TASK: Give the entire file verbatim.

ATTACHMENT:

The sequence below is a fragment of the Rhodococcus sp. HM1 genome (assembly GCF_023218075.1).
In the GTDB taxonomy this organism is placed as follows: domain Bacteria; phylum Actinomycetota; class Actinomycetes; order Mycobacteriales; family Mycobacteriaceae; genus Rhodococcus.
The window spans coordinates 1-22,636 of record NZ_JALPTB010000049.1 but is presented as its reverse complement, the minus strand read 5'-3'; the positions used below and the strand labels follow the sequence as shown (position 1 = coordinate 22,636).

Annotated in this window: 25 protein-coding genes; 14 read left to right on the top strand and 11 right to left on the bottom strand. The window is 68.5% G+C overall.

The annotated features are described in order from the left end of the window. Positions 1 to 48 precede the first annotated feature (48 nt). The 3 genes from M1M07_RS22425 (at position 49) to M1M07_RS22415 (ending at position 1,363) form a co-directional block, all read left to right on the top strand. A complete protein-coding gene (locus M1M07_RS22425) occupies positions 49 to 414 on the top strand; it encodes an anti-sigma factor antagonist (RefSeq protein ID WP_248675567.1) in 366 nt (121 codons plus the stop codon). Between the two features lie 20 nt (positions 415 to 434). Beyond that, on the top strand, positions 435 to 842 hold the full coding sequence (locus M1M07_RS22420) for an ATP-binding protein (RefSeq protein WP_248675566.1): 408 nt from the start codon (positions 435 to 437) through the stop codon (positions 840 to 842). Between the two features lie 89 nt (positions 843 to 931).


The sequence below is a fragment of the Rhodococcus sp. HM1 genome (assembly GCF_023218075.1).
In the GTDB taxonomy this organism is placed as follows: domain Bacteria; phylum Actinomycetota; class Actinomycetes; order Mycobacteriales; family Mycobacteriaceae; genus Rhodococcus.
The window spans coordinates 1-22,636 of record NZ_JALPTB010000049.1 but is presented as its reverse complement, the minus strand read 5'-3'; the positions used below and the strand labels follow the sequence as shown (position 1 = coordinate 22,636).

Annotated in this window: 25 protein-coding genes; 14 read left to right on the top strand and 11 right to left on the bottom strand. The window is 68.5% G+C overall.

The annotated features are described in order from the left end of the window. Positions 1 to 48 precede the first annotated feature (48 nt). The 3 genes from M1M07_RS22425 (at position 49) to M1M07_RS22415 (ending at position 1,363) form a co-directional block, all read left to right on the top strand. A complete protein-coding gene (locus M1M07_RS22425) occupies positions 49 to 414 on the top strand; it encodes an anti-sigma factor antagonist (RefSeq protein ID WP_248675567.1) in 366 nt (121 codons plus the stop codon). Between the two features lie 20 nt (positions 415 to 434). Beyond that, on the top strand, positions 435 to 842 hold the full coding sequence (locus M1M07_RS22420) for an ATP-binding protein (RefSeq protein WP_248675566.1): 408 nt from the start codon (positions 435 to 437) through the stop codon (positions 840 to 842). Between the two features lie 89 nt (positions 843 to 931).